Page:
Didn’t you miss John Cameron Mitchell?
The loud and proud auteur has been dabbling here and there with short films, producing, script and story polishing — but the “Hedwig and the Angry Inch” filmmaker hasn’t given us a significant feature since 2010’s stark “Rabbit Hole.”
He’s back with an army of ambiguous millennials, and a much more joyous reteam with Nicole Kidman. More good news? Sean Baker has successfully captured the joy and abject poverty of Florida as he did for the trans sex workers of East Hollywood, to meaningful effect.
Let’s do this, Lundi.
How to Disrupt Cannes? Party.
Mitchell’s festival entry “How to Talk to Girls at Parties” premiered to mixed reviews, and A24 will have a lot of runway to build up fanfare for the still-undated U.S. release.
The film didn’t make a major splash for its reception or the performances of stars Kidman and Elle Fanning — it did for giddily stomping the Croisette in getups that represented not only the unconventional story Mithcell tells, but his career-long aesthetic of genderqueer rock n’ roll.
Latex, genital cutouts, boys in dresses and naughty schoolchildren chic abounded Sunday as Mithcell, Kidman, Fanning and company attended their premiere. In tow was the architect of the film’s costumes, Oscar winner Sandy Powell. “How to Talk” is about a clique of Suburban punk rockets in 1970s England who stumble upon a visiting group of Aliens, and madness ensues.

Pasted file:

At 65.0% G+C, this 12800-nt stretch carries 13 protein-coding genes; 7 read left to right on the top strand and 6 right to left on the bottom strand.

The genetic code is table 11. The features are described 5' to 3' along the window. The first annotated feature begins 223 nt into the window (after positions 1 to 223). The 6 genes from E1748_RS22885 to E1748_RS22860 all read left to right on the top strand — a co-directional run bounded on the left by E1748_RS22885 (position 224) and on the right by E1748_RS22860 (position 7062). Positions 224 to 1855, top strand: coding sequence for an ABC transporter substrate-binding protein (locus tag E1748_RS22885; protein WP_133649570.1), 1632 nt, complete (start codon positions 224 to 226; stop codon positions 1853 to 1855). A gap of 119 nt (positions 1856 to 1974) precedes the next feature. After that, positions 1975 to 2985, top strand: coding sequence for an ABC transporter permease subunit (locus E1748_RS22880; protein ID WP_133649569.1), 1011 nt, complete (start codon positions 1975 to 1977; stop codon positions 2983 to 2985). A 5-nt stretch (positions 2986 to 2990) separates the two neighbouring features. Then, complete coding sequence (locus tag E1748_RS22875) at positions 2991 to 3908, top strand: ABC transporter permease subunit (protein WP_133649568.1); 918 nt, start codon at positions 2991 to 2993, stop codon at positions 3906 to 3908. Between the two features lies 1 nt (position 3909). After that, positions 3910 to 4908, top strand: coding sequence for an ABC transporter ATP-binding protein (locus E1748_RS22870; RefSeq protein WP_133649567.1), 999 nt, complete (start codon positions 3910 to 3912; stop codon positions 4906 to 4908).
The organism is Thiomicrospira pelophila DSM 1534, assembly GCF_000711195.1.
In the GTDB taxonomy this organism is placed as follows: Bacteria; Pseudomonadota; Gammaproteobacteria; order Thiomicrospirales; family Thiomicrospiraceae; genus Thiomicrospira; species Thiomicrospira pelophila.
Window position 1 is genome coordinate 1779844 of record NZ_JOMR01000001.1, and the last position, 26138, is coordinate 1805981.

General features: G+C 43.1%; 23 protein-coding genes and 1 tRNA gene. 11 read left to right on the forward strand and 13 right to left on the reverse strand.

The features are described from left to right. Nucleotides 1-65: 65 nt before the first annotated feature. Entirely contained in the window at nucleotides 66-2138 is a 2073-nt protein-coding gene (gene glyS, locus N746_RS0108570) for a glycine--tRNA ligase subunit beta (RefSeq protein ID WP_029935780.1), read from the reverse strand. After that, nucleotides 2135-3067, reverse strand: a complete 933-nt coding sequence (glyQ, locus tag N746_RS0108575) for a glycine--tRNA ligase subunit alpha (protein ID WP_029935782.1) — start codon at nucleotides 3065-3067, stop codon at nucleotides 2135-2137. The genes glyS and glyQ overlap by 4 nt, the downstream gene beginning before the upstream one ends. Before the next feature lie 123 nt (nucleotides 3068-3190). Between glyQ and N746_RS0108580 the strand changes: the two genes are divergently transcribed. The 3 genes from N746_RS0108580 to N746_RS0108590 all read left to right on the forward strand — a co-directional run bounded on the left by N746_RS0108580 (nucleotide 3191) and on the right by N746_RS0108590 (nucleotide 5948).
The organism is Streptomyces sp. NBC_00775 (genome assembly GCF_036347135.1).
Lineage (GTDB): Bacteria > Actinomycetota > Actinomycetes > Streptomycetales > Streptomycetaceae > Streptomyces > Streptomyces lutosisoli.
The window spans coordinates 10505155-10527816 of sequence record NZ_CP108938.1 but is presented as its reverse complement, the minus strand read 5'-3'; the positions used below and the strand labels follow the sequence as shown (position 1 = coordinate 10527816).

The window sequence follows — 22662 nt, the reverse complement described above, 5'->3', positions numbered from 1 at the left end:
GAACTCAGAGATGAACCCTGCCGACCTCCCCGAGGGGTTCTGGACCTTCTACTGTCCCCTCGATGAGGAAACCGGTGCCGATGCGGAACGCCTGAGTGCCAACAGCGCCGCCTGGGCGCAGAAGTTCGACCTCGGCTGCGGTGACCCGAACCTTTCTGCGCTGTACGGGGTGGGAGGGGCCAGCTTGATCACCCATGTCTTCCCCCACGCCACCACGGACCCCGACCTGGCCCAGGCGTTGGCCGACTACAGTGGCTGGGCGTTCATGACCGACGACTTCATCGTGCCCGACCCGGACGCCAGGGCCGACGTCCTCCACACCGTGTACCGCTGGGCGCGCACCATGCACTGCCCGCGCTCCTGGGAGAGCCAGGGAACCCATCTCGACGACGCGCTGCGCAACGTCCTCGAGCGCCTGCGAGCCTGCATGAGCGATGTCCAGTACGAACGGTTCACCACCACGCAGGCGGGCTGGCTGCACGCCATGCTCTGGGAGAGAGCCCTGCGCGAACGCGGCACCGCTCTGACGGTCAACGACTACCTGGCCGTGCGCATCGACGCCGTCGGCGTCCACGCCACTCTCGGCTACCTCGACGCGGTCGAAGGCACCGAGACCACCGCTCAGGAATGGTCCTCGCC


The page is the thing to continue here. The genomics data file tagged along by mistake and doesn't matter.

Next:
We see (and dramatically approve) of the same trouble this bunch kicked up in Cannes:
— Dylan Emery (@dylanemery) May 22, 2017
johncameronmitchell's photo https://t.co/rHWn5vENLc
peak trolling A+
— JotallyWalksome (@JotallyWalksome) May 22, 2017
— Mario Salazar (@sal_mar_) May 21, 2017
Unexpectedly overwhelmed by a red carpet photo. pic.twitter.com/wuFMozHAyJ
— Joanna Robinson (@jowrotethis) May 21, 2017
— Festival de Cannes (@Festival_Cannes) May 21, 2017
Noted iPhone user Sean Baker does not have the splashiest Cannes title, but many saw his follow up to the breakout “Tangerine” as a prime acquisition target and an opportunity for his leading man Willem Dafoe.
Where “Tangerine” explored the lives and desires of Los Angeles trans sex workers — and found profundity in rampant addiction, danger and fleeting romance — Baker’s “The Florida Project” takes a similar lens on the American family.
Baker and Dafoe follow both the magical summer of children and the sweltering hell of the adults who raise them in a Floridian motel.
Sean Baker's THE FLORIDA PROJECT is an immersive wonder. Has a lively, organic humor that nonetheless builds toward something heartbreaking
— Richard Lawson (@rilaws) May 22, 2017
— Lane Kneedler (@hlkneedler) May 22, 2017
Big fan of THE FLORIDA PROJECT. As full of life as TANGERINE. Not many films where a child star could outshine Willem Dafoe.
— Jess Ellicott (@jellicottt) May 22, 2017
The Florida Project, Sean Baker's child's-view portrait of budget motel row near Orlando's Disney World, is exhilarating. pic.twitter.com/4iffXadRAZ
— Anne Thompson (@akstanwyck) May 22, 2017
THE FLORIDA PROJECT: Motel kids of Recession America say the funniest things! Colours pop like Demme's, then it all darkens. Pretty great.
— Tim Robey (@trim_obey) May 22, 2017
We’re half way to Palme d’Or glory — keep checking back with TheWrap for daily Cannes recaps.